In addition to technology, data management depends on policies, methodologies and patterns established by the scientific community, ideally through previous planning of the data management for the given research. Thus, according to Sayão, the reuse of collected information for new analysis becomes possible, assuring that investment on data is not lost. “The matter of provenance is very important for scientists to be able to work with data generated by other researchers”, he states.
Informed policies, strategies and decisions
Jorge Barreto, researcher on Health Systems from Fiocruz Brasília, was the first lecturer of the last round table held during the Congress. Barreto emphasized the need to reduce the gap between the large amount of available information – many millions registrations of scientific articles – and decision-making. “The question we must ask always is: How to make this knowledge usable?” he maintains.
“Often the agendas of the academy and of politics are not integrated – the academy may be looking in one direction, while politics needs another kind of evidence”, stated the researcher. According to Barreto, the main challenge for integrating evidence to the decision-making process resides in the use of scientific information, whose access is often difficult. “Information may be out of access for different reasons – the decision-maker may not have access to it, or not find it, or, even if found, he may not understand it or have a language barrier”. Subsequently, according to the researcher, it is essential for knowledge to be translated and for policies to be constructed jointly, from their beginning, by the academy, civil society and the government, in a dynamic and interactive process. “Knowledge may be global, but if it is not used locally, it has no value”, he remarks.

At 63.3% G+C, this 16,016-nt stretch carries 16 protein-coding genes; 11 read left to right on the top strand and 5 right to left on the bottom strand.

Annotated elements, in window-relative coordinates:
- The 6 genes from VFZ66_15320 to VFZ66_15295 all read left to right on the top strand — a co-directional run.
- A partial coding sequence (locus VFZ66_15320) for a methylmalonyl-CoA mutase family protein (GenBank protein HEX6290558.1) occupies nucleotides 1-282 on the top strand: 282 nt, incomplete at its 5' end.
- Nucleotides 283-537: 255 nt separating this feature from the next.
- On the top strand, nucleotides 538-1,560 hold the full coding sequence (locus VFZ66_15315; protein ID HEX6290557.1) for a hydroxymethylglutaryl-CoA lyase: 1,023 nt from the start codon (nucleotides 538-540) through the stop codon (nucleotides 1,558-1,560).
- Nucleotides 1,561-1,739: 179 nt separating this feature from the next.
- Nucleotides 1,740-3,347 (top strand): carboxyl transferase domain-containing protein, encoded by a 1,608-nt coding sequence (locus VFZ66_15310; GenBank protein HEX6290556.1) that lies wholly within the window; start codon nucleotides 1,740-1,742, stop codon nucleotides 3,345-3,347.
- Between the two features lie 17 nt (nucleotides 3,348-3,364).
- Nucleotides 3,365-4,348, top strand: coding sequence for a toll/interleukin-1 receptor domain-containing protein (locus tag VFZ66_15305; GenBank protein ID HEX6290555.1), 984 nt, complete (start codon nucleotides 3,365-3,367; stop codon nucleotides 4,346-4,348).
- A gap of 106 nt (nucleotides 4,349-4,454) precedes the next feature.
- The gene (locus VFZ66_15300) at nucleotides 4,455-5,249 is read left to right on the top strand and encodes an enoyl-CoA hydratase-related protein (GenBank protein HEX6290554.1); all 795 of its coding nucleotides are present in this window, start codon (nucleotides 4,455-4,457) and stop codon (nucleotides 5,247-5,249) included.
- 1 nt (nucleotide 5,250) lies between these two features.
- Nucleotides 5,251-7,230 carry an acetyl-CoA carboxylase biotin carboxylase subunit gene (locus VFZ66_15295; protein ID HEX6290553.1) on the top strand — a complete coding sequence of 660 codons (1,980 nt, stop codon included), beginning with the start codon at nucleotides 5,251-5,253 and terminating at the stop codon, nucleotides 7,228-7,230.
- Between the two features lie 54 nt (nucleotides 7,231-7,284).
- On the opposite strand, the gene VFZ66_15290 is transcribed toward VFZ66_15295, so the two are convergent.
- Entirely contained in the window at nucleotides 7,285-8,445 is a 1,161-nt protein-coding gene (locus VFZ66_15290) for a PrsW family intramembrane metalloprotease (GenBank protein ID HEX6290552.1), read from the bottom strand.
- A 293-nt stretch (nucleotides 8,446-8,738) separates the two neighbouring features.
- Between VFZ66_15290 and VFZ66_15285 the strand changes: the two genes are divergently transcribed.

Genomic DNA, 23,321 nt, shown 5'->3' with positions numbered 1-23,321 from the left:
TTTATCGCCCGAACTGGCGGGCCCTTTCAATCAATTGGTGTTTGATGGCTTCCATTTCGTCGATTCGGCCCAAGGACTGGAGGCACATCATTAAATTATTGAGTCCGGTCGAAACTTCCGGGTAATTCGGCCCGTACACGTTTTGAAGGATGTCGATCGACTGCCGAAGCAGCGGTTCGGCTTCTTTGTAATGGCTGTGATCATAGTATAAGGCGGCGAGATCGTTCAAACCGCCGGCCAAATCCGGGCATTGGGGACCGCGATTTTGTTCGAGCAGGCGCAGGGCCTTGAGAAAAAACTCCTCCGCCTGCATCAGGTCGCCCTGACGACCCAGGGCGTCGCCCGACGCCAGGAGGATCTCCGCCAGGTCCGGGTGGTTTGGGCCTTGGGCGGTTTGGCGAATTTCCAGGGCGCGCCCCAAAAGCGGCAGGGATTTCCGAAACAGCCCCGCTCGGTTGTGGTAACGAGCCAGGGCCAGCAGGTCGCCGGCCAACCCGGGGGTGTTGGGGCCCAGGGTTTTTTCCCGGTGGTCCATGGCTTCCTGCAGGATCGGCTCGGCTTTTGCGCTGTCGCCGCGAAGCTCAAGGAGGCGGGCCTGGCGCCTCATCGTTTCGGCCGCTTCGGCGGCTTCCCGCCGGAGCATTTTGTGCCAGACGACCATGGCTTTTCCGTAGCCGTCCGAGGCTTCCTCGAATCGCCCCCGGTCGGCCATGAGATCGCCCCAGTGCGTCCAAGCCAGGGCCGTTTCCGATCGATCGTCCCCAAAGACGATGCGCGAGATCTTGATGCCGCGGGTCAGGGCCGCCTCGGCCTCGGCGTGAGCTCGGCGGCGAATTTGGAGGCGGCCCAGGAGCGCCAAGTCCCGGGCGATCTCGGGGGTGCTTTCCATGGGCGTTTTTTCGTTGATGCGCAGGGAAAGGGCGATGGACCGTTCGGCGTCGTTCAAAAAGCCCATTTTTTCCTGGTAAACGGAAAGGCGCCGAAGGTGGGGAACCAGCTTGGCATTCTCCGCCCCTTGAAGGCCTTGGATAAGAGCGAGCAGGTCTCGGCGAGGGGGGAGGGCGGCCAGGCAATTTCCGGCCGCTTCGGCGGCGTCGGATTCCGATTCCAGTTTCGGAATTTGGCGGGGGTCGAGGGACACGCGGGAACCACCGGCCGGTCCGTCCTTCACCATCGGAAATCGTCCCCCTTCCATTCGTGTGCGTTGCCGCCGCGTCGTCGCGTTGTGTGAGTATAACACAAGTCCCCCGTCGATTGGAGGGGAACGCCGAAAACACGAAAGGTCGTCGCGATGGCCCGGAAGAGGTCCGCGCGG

Islândia Maria Carvalho de Sousa, researcher form Fiocruz Pernambuco, defends qualitative research as an approximation to local reality. “It is precisely in qualitative studies that we find local dilemmas and the context of the problem”, she argues. The researcher exemplifies with her own field work with indigenous people from the Guarani Kaiowá ethnic group – they demonstrate tuberculosis rate that are five times higher than those of the population of African descent in Rio de Janeiro. According to Sousa, qualitative work showed evidence on habits related to health among the referred population that did not appear in epidemiological studies. The questions of the quantitative study followed a logic that was simply not understood by the studied group. “Researchers must dialogue with their objects of study, in order to have a better understanding”, she defends. In the same line of thought and extrapolating to the use of evidence in health policies, Sousa asks: “How many times do we consider the manager and his real need?”.
Luis Eugenio Ortiz Muñoz, from the Center of Evidence of the Pontificia Universidad Católica of Chile, presented a few platforms that facilitate access to scientific evidence in health, though the aggregation of different databases and the organization of the content by topics. The Epistemonikos platform, for example, is a tool for searching systematic revisions of health research from all databases in the world. The L-OVE platform organizes systematic revisions in health by the type of question – such as treatment, prevention, diagnosis, etc. Both are used by Muñoz’s team in a joint effort with the Chilean Ministry of Health for elaborating policies based on evidence. “The joint work of the teams aids the Ministry to attain its health goals”, he explains.
For the coordinator of the table, Ludovic Reveiz, from the Department of Evidence and Intelligence for Action in Health (EIH) of PAHO/WHO, questions and answers in health are complex, but technology has helped to integrate them.
The round tables developed upon the seven thematic axes of CRICS10 brought together 40 experts, including scholars, managers, decision-makers and employees of international organisms from nine countries, in two days of presentations and discussions, attended by over 550 participants. Definitely, the debate does not end with the closing of the Congress; the ideas and proposals that arose will continue to motivate new projects and collaborations, aiming to attain the Sustainable Development Goals of the 2030 Agenda in the Regions of the Americas.